TIFF 2018: BLIND SPOT
Originally written for Cinemaaxis.com
Mental illness is often hard to depict in a realistic fashion. There are only a handful of examples where it is treated with respect and dignity without exaggerating for the sake of entertainment. Often films that broach the topic, for the most part, simply increase the stigma that surrounds this widely misunderstood area of personal health.
Blind Spot is a very reflective and deliberately paced film, intentionally slow to emphasize a worldwide problem of mental health issues going unnoticed, as these are issues that are not physically or visually apparent.
Actress-director Tuva Novotny’s directorial debut specifically focuses her film on those invisible areas that could be the difference between sanity or a psychiatric ward. The film exists within that grey area middle-ground, where someone may seem happy on the surface, only to be hiding the pain they are experiencing. Putting on a mask to ensure that life seems okay, to even loved ones. Thinking so low of yourself that you need that mask so your friends and family don’t worry about you.
Such is the case here, as Maria’s (Pia Tjelta) eyes are opened to the fact that her stepdaughter Tea (Nora Mathea Øien) may or may not be suffering from some type of mental illness. Blind Spot shows the difficulty nurses and doctors have when dealing with not just issues of this nature, but with other conditions requiring hospitalization of some sort.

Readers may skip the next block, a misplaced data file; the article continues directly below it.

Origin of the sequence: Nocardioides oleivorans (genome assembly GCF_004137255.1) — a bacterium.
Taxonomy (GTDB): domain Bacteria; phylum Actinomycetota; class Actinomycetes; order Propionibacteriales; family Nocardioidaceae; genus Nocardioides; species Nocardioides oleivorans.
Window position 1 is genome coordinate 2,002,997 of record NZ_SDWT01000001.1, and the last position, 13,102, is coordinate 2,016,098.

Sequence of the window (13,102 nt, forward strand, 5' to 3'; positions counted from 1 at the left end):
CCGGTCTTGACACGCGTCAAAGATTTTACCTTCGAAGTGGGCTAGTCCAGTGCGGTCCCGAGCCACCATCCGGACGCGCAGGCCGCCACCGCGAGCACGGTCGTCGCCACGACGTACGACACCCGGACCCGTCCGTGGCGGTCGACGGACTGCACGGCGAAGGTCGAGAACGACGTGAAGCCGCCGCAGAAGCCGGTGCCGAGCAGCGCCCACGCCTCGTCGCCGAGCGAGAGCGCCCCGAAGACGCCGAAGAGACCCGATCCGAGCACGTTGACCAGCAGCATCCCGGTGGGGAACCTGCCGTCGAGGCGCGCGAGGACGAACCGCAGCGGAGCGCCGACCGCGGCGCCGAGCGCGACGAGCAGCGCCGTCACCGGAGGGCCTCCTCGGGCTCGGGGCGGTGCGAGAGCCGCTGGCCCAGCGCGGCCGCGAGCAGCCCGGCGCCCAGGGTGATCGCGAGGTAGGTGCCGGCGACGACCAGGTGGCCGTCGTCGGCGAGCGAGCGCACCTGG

What to say and what not to say is a very delicate tightrope to walk in these professions, and a credit must be given to create some humourous moments, such as doctors and nurses uttering the same false sounding pre-written lines repeatedly. It is funny in a dark way considering the situation. As is some of the reactions from surrounding family members.
Shot in one long, simple take, we feel like silent character observing every ounce of emotion. There are moments where patience is tested as it seems nothing is happening, but this is setting the scene for what is to happen soon. Novotny has constructed a film that is depressing at times, which seems appropriate given the topic, but is seamless and coherent from a technical standpoint. It even has some laughs along the way. Maintaining the heightened emotions without any distracting cinematic flamboyance, Blind Spot is not to be missed.
While it is too slow at some points, this is a near flawless film about a topic that is very hard to make a film about without turning it into some kind of joke, or a villain. One short of a sixer.